When a foreigner moves to this island, they will gravitate toward who and what they know, other foreigners.
In making the decision to send their child to a school, the general consensus seems to be to have the children attend the private school in the Lucaya area.
Does that make that school an elitist school?
I think not.
The majority of those children of foreign white parents are not rich and powerful.
Rather they are common workers like the average Bahamian, the difference is though that they may have a company paying school fees and a housing allowance.
This then gives them and others the illusion that they are living an elitist lifestyle.
The truth is that the elitist families in The Bahamas have not sent their children to high schools in The Bahamas.
Many of their children attended boarding schools in Europe, Canada and the Northeastern United States.
And, today the truly rich and powerful families in this country continue to follow suite.
The reality is that while one may love to think their child is attending elitist schools in this country today, chances are that they are not.
This country had one elitist school in its history – The Government High School.
When this school was created in the early 20th century, it was where the truly gifted and brightest minds of this country went to study.
The brightest minds from all over The Bahamas went to Nassau to complete their secondary education.
The Colonial powers even paid a stipend to the Family Island children to help defray the cost of their living expenses.
This is how a country develops its people.
It gives them the opportunity to get the best possible education with children of a similar ilk.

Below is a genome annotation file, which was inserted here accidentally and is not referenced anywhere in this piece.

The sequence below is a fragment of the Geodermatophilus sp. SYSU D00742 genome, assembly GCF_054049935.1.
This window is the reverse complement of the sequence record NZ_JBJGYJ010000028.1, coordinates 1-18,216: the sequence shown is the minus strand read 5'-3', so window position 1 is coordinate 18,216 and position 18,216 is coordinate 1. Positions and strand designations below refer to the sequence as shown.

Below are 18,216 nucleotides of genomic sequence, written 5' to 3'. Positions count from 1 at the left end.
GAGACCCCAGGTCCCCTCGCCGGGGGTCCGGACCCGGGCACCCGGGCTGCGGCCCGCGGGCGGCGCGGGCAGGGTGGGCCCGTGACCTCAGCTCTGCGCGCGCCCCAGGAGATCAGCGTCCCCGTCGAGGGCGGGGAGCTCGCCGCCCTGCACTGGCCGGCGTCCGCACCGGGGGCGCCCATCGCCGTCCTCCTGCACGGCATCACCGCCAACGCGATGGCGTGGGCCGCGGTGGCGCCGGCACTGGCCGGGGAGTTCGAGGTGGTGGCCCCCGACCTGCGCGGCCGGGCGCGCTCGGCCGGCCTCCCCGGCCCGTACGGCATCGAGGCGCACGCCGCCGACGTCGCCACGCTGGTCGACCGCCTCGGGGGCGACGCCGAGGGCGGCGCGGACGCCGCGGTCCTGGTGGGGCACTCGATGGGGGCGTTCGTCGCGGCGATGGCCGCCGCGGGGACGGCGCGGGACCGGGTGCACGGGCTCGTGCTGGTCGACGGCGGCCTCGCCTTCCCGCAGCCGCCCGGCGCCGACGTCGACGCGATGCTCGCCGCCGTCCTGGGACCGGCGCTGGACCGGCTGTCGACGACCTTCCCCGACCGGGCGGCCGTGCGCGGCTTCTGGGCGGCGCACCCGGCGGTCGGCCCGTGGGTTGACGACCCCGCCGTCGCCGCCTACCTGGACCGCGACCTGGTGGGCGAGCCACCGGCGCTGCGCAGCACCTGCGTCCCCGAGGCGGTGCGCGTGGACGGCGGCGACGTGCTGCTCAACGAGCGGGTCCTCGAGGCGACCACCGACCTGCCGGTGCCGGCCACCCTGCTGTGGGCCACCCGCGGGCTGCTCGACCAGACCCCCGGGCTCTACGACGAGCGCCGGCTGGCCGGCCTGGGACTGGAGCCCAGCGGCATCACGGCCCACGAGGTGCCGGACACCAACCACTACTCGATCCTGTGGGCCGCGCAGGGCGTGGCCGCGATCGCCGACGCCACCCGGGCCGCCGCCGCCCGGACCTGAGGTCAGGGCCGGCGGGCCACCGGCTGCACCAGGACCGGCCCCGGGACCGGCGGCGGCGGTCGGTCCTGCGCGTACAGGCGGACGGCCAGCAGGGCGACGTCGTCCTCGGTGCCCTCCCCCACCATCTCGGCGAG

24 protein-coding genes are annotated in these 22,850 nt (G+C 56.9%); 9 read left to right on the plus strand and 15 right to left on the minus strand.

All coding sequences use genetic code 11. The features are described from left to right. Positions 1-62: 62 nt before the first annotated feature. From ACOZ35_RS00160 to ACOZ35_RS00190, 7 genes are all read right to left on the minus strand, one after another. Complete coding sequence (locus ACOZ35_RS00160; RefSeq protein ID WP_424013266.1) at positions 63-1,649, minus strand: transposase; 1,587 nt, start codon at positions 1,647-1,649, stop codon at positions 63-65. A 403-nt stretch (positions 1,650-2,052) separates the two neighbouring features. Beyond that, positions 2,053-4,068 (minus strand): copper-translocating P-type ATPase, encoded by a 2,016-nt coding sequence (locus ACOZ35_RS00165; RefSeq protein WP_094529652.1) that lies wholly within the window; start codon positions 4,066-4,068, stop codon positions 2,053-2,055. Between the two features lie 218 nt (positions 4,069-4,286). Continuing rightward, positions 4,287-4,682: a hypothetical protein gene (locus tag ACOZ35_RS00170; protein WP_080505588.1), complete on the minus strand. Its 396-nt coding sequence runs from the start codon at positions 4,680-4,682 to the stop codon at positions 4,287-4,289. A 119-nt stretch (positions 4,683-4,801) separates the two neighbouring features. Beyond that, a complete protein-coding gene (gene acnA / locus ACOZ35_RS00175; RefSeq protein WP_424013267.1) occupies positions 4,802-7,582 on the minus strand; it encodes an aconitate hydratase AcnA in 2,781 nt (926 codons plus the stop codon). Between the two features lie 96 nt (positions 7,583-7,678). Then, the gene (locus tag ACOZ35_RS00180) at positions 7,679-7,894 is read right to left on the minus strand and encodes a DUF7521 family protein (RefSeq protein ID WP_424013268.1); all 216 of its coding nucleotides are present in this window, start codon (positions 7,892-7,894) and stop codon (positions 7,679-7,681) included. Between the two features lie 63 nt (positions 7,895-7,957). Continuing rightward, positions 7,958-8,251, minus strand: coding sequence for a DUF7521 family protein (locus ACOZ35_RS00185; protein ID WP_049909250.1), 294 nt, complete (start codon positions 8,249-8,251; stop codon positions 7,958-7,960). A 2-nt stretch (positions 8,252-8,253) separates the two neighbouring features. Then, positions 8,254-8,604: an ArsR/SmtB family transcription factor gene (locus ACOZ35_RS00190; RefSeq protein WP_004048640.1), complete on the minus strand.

An elitist institution produces the leaders of a country – leaders in education, medicine, politics, religion, etc.
Out of this Government High School came the individuals who helped to shape this country and build an independent Bahamas.
Some of the graduates of The Government High School were Sir Lynden Pindling, Sir Cecil Wallace-Whitfield, Bishop Michael Eldon, Dr. Keva Bethel, Dame Ivy Dumont, Sir Orville Turnquest, Sir Burton Hall, Sir Cyril Fountain, Mr. Paul Adderley, Dr. Earl Farrington and Dr. Gilbert Davis.
The unfortunate truth of the matter though, is that after some of these same individuals took over the reigns of power, they closed down this elitist school in the late 1970s.
Perhaps it was out of fear or ignorance.
Whatever the reason, we need to create another Government High School – we need to develop the minds of our elite.
About the author: Joye Ritchie-Greene is an Educational Consultant, Writer and Martial Arts Instructor. She is the owner/operator of The Bahamas Martial Arts Academy; president of Time-Out Productions; and is also a columnist for the Freeport News. She has a B.A. in English and an M.S. in Human Resources, resides in Freeport, Grand Bahama with her husband and enjoys playing tennis. Joye can be reached at